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Welcome to the belivernomics blog

 

I will try my best to update this webpage with  thought provoking and interesting content, as often as I can.  Please feel free to leave comments as  there is much that can be learnt from the sharing of ideas.

By pa360, Dec 1 2018 11:23AM

This blog is the third in a three part series on branding. In the first blog we looked at the '7 questions that will define your brand', whilst the second focused on '7 most common brand types'. In this third blog we look at '10 uncommon characteristics of incredibly successful brands'.


So, why is it so important to focus on 'uncommon characteristics'? Well, the reason why brands become incredibly successful is not just because they think the things that others do, it is because they think the things that others haven't thought of yet. An uncommon characteristic therefore, is not what it takes to fit in, it is what is required to stand out. Incredible success, is attributable to the nuance and point of distinction that differentiates a steady pace from rapid acceleration and big steps from giant strides.


Uncommon characteristics are the root system of every incredibly successful brand. They help to sway markets, drive change and deliver exceptional results. However, with or without uncommon characteristics, it is important to note that brands are defined by the lived experience of the consumer, not the artful promotion of the producer. As such, when those with whom your product or service engages, form judgements about it, then those judgements are your brand.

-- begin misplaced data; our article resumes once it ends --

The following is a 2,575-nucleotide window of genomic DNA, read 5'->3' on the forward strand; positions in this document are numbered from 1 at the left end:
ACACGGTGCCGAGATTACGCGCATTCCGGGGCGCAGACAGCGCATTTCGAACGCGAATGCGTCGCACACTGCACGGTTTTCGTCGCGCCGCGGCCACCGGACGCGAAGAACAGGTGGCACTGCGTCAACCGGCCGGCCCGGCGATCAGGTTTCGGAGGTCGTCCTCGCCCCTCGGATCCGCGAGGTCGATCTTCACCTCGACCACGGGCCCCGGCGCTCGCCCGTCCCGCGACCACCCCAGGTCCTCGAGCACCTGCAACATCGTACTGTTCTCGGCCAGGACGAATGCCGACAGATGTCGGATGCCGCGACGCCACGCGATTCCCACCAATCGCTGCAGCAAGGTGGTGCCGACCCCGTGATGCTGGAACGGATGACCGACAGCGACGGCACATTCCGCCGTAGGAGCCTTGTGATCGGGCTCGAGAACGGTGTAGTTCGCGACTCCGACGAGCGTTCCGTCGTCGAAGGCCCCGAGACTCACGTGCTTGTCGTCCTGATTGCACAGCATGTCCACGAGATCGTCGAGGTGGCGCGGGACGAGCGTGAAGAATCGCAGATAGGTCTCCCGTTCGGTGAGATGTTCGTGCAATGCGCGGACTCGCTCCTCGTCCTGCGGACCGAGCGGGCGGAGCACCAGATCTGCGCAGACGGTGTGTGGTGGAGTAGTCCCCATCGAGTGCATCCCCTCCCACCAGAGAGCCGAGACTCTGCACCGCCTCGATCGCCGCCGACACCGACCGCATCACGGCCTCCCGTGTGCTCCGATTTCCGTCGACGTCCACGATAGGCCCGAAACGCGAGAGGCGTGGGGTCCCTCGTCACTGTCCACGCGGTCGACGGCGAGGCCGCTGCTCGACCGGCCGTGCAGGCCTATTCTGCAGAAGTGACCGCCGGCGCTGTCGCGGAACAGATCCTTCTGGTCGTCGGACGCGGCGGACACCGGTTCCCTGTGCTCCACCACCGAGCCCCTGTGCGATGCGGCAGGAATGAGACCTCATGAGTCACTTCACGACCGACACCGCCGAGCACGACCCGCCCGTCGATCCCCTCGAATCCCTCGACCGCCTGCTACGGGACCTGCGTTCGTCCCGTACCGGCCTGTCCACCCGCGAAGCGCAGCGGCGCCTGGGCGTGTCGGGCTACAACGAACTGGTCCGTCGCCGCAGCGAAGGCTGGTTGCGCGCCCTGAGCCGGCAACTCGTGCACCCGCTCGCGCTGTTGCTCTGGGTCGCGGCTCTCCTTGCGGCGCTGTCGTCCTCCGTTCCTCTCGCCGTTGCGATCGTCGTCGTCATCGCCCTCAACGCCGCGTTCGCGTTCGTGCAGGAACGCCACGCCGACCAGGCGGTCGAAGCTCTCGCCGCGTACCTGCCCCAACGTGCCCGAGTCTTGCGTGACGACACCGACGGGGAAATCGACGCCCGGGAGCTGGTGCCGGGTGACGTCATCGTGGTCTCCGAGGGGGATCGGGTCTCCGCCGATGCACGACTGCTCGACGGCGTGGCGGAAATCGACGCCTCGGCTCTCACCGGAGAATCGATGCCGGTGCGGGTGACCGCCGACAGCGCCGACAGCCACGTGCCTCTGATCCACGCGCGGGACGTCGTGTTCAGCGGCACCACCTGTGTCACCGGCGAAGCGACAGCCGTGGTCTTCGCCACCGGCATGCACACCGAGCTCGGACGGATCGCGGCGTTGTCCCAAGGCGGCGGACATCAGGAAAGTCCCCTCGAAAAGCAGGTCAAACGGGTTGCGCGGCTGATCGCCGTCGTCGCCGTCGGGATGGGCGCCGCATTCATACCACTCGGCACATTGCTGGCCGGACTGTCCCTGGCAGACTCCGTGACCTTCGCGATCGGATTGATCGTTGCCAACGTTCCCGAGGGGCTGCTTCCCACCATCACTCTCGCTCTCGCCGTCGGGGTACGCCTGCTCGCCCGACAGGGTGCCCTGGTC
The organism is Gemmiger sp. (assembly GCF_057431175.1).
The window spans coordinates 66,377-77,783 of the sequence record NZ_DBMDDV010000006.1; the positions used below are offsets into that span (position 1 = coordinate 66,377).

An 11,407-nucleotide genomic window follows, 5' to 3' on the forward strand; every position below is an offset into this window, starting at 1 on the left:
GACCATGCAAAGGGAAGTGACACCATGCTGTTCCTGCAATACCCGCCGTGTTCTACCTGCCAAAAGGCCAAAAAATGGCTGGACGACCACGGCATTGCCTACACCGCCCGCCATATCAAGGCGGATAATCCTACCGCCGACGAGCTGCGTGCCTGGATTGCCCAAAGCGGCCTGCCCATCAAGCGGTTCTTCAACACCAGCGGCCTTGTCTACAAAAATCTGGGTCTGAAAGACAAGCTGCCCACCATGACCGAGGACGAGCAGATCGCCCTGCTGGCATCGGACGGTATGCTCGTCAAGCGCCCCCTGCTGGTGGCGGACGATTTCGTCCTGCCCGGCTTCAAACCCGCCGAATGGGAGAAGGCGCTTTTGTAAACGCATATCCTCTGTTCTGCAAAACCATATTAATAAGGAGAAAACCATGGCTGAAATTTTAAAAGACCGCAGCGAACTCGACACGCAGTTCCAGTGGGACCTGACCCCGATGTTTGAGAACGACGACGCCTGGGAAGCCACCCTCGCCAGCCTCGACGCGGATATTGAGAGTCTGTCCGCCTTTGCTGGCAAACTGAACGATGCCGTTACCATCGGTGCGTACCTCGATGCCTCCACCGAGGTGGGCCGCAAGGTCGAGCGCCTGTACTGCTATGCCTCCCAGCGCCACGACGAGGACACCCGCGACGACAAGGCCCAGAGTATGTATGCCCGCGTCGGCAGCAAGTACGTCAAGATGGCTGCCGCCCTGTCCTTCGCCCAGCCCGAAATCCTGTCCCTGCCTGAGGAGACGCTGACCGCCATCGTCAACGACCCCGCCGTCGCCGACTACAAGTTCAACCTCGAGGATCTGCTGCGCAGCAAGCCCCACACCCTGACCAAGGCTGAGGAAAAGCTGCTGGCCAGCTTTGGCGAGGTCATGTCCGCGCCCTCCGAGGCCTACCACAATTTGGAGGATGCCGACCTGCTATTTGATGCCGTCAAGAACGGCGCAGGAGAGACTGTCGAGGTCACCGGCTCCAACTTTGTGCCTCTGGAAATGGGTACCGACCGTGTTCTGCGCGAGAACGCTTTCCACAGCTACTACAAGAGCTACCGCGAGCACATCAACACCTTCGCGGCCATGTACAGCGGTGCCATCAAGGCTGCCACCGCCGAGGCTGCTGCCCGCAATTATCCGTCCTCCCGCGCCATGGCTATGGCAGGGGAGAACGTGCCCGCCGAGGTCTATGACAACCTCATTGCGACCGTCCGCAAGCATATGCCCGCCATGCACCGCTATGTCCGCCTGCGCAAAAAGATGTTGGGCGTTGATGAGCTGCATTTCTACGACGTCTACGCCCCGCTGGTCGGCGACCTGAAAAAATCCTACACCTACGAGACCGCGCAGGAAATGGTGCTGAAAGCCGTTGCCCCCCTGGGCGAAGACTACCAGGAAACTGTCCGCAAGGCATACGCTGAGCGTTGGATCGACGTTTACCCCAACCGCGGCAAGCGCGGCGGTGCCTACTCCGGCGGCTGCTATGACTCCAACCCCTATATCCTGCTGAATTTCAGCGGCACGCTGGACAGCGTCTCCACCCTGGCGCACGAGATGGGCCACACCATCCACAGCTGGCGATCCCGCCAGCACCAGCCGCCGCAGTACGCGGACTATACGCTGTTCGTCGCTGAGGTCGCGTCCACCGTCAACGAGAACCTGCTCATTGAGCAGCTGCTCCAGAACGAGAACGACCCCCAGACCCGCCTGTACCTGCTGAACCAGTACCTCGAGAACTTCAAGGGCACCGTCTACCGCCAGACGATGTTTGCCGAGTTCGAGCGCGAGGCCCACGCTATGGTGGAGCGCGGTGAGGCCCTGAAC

Incredibly successful brands do not develop simply because you work hard, or because you learn lessons, they develop because you do uncommon things. So here are 10 uncommon characteristics of incredibly successful brands.


1. they are relatable

An incredibly successful brand is relatable. As such, even if you cannot possess what it promotes, you can still aspire to what it represents. Take a Ferrari motor car, as a case in point, it is an item of ostentation that most people will never be able afford in their lifetime, but that does not stop people from relating to the brand as something that they should aspire to possess. The uncommon characteristic here is that incredibly successful brands recognise that aspiration is customisable, translatable and transferable.


2. they stay relevant

Relevance differentiates those who succeed from those who remain successful and distinguishes those who were on the journey for the ride those who stayed the course for the reward. To remain relevant, incredibly successful brands are able to master the art of conformity and surf the curve of change. The uncommon characteristic here is that incredibly successful brands are in a constant state of readiness and always anticipate the inevitability of change,


3. they never confuse sphere of reach with extent of impact